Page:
The Victorian building watchdog will crack down on union delegates' entries to work sites.

It is a practice that some authorities say takes a big chunk out of potential productivity, but unions say they need delegates onsite to ensure safety is maintained.

The Victorian Construction Code Compliance Unit says it has been working more closely with the Victorian WorkCover Authority and Victoria Police to enforce right-of-entry laws.

A number of CFMEU officials have been arrested for allegedly trespassing on construction sites, including Mick Powell and Peter Clark, who police say entered the Ringwood Aquatic Centre redevelopment site in Victoria without authorisation.

Reports say the organisers had entered the site on warnings of health and safety breaches. The two officials are now faced with trespassing charges.

A spokesperson for Victorian Attorney-General Robert Clark says there will be a full review of the ways that laws are enforced.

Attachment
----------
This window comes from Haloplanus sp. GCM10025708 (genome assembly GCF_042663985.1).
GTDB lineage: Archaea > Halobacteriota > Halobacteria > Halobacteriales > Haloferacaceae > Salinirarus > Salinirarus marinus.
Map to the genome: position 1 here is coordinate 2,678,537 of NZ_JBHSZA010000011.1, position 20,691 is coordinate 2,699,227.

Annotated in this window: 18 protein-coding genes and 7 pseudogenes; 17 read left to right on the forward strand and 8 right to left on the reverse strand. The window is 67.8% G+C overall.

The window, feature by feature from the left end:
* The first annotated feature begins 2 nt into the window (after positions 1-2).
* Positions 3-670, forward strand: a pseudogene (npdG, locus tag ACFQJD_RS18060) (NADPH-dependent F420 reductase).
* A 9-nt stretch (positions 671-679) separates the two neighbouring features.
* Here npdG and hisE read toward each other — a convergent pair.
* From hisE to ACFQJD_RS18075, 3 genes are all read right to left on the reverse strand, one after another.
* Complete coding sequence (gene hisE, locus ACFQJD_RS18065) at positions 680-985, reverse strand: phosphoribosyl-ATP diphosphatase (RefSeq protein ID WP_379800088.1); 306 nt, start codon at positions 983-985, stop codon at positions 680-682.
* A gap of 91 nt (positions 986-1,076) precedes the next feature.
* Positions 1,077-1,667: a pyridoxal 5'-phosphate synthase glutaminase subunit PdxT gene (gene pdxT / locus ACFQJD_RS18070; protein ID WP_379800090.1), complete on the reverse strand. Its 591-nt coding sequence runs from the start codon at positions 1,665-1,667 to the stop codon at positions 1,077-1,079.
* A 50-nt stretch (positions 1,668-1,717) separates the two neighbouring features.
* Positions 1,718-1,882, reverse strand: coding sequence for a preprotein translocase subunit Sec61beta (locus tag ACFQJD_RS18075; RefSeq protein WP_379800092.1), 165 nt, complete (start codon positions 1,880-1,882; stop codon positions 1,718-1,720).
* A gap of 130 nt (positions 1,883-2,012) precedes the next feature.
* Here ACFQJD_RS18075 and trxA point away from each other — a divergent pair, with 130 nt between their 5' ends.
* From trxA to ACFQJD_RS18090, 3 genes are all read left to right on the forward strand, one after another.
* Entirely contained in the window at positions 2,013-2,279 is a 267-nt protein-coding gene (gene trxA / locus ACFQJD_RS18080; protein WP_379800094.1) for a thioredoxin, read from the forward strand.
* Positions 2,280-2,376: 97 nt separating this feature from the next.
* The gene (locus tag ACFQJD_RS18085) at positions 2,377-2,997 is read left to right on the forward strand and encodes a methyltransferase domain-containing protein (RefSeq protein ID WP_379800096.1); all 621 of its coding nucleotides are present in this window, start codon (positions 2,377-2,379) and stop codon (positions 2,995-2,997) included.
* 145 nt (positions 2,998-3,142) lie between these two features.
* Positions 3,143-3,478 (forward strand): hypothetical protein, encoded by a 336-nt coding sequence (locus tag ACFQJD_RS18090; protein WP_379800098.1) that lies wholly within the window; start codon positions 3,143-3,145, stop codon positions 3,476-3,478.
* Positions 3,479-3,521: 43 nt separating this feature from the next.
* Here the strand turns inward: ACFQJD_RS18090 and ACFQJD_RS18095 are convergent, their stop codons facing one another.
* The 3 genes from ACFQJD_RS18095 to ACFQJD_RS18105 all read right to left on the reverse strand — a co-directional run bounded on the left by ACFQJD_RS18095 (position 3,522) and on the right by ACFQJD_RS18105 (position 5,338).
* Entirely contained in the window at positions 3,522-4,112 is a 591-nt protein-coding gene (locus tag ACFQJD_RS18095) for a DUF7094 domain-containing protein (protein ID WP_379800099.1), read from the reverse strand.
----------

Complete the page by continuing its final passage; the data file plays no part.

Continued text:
“The CCCU, Victoria Police and the Victorian WorkCover Authority are working together to ensure Victorian and Commonwealth laws are used as effectively as possible to promote safe, law-abiding and productive building industry workplaces in Victoria,” spokesman James Copsey told the Herald Sun.

““Building workers have a right to be safe at work,” a Construction Forestry Mining and Energy Union (CFMEU) spokesperson said.

“The CFMEU is seeking its own legal advice on those issues.”

Master Builders Victoria says it is fairly common practice for union officials to enter a site under the guise of workplace safety when they are really there for some other purpose, and that actual workplace safety is paramount above all politics.

There has been some speculation that changes to industrial relations laws may be on the horizon for Victoria.